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History of Canyonlands National Park, Utah
Taken from the Utah History Encyclopedia. (Links Added)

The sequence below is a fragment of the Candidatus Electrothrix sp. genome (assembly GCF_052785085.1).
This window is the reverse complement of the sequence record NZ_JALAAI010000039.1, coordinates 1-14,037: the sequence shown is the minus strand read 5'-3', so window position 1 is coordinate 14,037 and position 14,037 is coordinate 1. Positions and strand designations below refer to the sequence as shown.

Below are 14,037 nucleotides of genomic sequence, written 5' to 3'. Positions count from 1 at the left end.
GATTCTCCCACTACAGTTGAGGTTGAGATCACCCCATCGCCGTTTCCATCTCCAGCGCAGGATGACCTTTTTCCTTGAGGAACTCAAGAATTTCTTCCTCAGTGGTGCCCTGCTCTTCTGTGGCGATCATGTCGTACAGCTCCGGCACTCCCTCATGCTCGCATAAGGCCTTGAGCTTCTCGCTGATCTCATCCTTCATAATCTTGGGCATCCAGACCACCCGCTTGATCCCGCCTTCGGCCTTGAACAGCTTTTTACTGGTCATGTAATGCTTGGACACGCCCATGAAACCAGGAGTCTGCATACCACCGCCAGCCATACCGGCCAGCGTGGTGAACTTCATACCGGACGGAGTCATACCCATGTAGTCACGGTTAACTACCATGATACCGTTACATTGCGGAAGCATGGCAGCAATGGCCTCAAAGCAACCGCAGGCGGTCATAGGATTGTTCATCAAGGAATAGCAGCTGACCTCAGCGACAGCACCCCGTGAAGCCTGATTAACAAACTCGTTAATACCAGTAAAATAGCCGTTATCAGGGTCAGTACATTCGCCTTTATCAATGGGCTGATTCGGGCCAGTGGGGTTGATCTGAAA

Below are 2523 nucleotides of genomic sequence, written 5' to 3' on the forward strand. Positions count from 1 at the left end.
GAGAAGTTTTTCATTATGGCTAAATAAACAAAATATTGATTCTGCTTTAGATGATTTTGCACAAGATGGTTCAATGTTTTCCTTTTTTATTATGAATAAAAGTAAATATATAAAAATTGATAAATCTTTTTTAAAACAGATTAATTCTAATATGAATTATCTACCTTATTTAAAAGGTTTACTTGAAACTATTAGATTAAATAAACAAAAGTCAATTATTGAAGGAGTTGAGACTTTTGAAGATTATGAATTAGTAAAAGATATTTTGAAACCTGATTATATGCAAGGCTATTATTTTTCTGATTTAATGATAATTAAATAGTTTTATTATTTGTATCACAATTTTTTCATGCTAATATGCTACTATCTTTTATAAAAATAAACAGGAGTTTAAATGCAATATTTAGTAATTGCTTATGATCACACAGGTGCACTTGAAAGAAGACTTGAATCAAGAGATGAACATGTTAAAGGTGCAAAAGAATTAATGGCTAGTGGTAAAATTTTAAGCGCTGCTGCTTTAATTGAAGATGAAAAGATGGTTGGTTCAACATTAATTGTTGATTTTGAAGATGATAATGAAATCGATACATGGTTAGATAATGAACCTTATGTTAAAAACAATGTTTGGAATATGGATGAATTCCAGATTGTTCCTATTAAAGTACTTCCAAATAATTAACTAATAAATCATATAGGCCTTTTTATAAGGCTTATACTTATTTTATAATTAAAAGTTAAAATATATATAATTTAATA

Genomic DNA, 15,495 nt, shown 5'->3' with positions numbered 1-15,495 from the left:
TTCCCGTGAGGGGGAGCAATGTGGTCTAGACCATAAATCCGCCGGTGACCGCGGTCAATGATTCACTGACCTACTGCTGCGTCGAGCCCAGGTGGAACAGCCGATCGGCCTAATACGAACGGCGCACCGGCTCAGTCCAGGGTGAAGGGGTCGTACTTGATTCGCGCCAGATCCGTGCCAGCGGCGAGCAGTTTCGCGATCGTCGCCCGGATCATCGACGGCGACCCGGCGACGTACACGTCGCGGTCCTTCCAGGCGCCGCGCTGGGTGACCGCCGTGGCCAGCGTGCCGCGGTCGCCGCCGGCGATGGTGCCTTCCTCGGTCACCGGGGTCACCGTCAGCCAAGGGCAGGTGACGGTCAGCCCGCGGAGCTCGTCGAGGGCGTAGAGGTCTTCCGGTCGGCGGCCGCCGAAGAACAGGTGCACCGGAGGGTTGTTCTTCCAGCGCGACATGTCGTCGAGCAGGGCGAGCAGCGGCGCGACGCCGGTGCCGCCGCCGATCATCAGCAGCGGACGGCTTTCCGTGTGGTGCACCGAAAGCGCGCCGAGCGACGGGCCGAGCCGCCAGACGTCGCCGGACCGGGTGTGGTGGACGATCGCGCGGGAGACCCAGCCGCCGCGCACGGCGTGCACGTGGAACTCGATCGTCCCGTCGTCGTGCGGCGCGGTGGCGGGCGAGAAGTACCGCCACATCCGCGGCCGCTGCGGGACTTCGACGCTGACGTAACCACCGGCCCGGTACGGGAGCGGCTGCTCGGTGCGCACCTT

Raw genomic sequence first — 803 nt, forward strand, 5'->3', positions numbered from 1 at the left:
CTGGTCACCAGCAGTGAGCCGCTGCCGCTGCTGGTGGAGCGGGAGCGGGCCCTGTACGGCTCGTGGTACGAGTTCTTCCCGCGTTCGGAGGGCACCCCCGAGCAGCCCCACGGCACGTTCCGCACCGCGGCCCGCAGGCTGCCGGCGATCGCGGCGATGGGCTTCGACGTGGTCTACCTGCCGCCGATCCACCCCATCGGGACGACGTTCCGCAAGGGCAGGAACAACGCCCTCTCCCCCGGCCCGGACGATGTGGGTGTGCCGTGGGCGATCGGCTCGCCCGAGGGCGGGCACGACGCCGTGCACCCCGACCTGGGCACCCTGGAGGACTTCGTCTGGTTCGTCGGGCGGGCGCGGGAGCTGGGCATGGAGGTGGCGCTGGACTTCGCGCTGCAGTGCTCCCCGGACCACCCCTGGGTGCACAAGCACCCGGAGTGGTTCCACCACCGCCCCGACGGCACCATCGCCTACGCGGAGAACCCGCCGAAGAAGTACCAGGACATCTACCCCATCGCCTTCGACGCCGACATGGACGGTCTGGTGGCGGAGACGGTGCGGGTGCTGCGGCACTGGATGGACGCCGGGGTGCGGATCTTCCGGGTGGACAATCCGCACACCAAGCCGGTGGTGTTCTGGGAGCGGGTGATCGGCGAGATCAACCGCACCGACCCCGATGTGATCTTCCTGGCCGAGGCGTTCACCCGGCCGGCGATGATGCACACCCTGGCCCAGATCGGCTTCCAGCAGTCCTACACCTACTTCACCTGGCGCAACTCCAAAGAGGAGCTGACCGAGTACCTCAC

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Canyonlands National Park is located in southeastern Utah with the confluence of the Green and Colorado rivers located near the center of the park. The area had been promoted during the 1930s for inclusion into the park system as part of a much larger Escalante National Monument. However, that effort did not succeed, and in 1961 Utah Senator Frank Moss introduced legislation in the United States Senate calling for the establishment of Canyonlands National Park. After considerable opposition within the state, the legislation was passed and on 12 September 1964 President Lyndon Johnson signed the act making Canyonlands the thirty-second national park. The park is the largest of Utah's five national parks, with a total of 337,258 acres. It is known for its rivers, canyons, mesas, pillars, standing rocks, grabens, and arches. All the rocks in Canyonlands are sedimentary.


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